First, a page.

Half an hour from Puno, at km 17 on the Puno-Moquegua road, you find the Arquelogical Complex of Cutimbo.
In front of it, a robust hill rises and ends abruptly in some kind of a meseta, making it look like an island in a sea of highland grass.
Exactly on top of this hill are the chullpas of Cutimbo. A stone trail makes the climb easier. It is a pre-Colombian burial ground of the Lupaca and Colla nobility.
Even though remains can be seen of cave paintings that go back 8,000 years, the main structures date from 1100 to 1450 AC and there are also traces of the Inca era.These pucullos or chullpas, big burial towers, really dominate the landscape.
These chullpas are better conserved than the ones in Sillustani and they also have the special feature that they are not only circular but also square. The stones have carvings representing lizards, apes, snakes and felines.
CHUCUITO, JULI AND POMATA CIRCUIT:
Chucuito is called the "City of the Royal Treasure" as it was the center where taxes where collected during the colonial era. The economic prosperity of those days is still reflected, though not with the same splendour, in its stale novo-hispanic constructions around the Plaza de Armas. The renaissance Santo Domingo and La Asuncion churches are two fine examples of Chucuito’s rich past, a city filled with colonial nostalgy that conserved its empaved alleys and the facades of the old casonas that transport us back to the Hispanic days.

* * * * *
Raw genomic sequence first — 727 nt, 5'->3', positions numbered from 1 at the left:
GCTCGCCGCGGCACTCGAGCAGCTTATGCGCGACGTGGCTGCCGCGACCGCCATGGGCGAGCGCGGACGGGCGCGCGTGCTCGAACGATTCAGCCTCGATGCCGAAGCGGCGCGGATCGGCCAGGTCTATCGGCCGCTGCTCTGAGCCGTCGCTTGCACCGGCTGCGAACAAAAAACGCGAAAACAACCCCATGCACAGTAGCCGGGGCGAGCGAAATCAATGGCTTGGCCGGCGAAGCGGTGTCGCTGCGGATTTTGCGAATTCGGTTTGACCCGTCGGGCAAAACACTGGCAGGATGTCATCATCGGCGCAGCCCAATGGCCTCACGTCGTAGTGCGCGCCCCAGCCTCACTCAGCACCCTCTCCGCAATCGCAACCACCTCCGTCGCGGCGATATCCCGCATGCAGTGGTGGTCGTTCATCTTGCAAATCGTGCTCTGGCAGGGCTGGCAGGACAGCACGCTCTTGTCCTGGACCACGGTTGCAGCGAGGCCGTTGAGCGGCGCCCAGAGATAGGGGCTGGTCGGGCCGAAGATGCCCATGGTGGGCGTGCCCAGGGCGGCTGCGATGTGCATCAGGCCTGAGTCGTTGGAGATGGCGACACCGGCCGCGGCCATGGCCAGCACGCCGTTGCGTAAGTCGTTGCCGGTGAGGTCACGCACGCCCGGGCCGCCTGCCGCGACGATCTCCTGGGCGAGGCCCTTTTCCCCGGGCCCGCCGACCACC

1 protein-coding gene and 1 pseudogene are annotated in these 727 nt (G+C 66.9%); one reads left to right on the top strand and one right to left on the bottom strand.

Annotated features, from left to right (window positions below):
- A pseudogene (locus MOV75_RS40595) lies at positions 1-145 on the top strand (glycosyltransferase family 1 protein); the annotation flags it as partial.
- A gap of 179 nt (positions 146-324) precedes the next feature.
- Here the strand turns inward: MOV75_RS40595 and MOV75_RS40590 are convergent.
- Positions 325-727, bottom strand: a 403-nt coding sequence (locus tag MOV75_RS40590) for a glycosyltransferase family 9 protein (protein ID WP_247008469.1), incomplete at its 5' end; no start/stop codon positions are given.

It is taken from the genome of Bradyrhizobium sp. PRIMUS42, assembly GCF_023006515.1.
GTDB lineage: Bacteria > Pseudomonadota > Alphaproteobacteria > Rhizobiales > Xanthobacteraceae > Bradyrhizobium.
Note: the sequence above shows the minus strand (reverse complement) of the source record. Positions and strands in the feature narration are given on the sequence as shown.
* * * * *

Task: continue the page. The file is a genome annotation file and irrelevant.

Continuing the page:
Close to the center there’s a pre-Hispanic beauty spot named Inca Uyo, a rectangular construction from the Incas. Inside the Inca Uyo there are dozens of fallic sculptures made in stone. It is thought that this arqueological site was part of an important ceremonial fertility center.
Is 79 km south of Puno and is called "LittIe Rome of the Americas" or "The Aymara Rome" due to its four catholic churches in the centre of the city and for having been an important bastion of the missionary Jesuits.It is the capital of the province of Chucuito and was founded in 1534 by the Dominicans, the religious order that was later replaced by the Jesuits, who created a centre for the preparation of missionaries in Juli.
After completing their studies, these missionaries were sent to Bolivia and Paraguay where they spread the word of God. The Jesuit presence generated an intense cultural and religious life, and therefore Juli was the city where the second printing press of the viceroyalty of Peru was installed in 1599.
But the major attractions of the city are its wonderful vice royal churches, like the San Pedro or the San Juan de Letran church. The first one is in baroque style and was constructed in the 16th century by the Domicans (who called it Santo Tomas). San Juan de Letran church has beautiful canvasses by Bernardo Bitti, a recognized Jesuit artist.
This eye-catching village with its Aymara roots is located on top of a hill (3,497 masl), which turns it into a splendid panoramic viewpoint of Lake Titicaca and the Bolivian Copacabana peninsula. In Pomata, the Santiago Apostol church is an obligatory stop.
lt is considered one of the best expressions of mestizo Aymara colonial arquitecture. It has a very ornamental entrance door in pink "sillar", a volcanic rock, while its smooth-edged tower reminds us of the Cusco bell towers. The church has subterranean galleries or catacombs where the bishops and archbishops of the Altiplano were buried. Pomata is in the province of Chucuito, 105 km. south of Puno.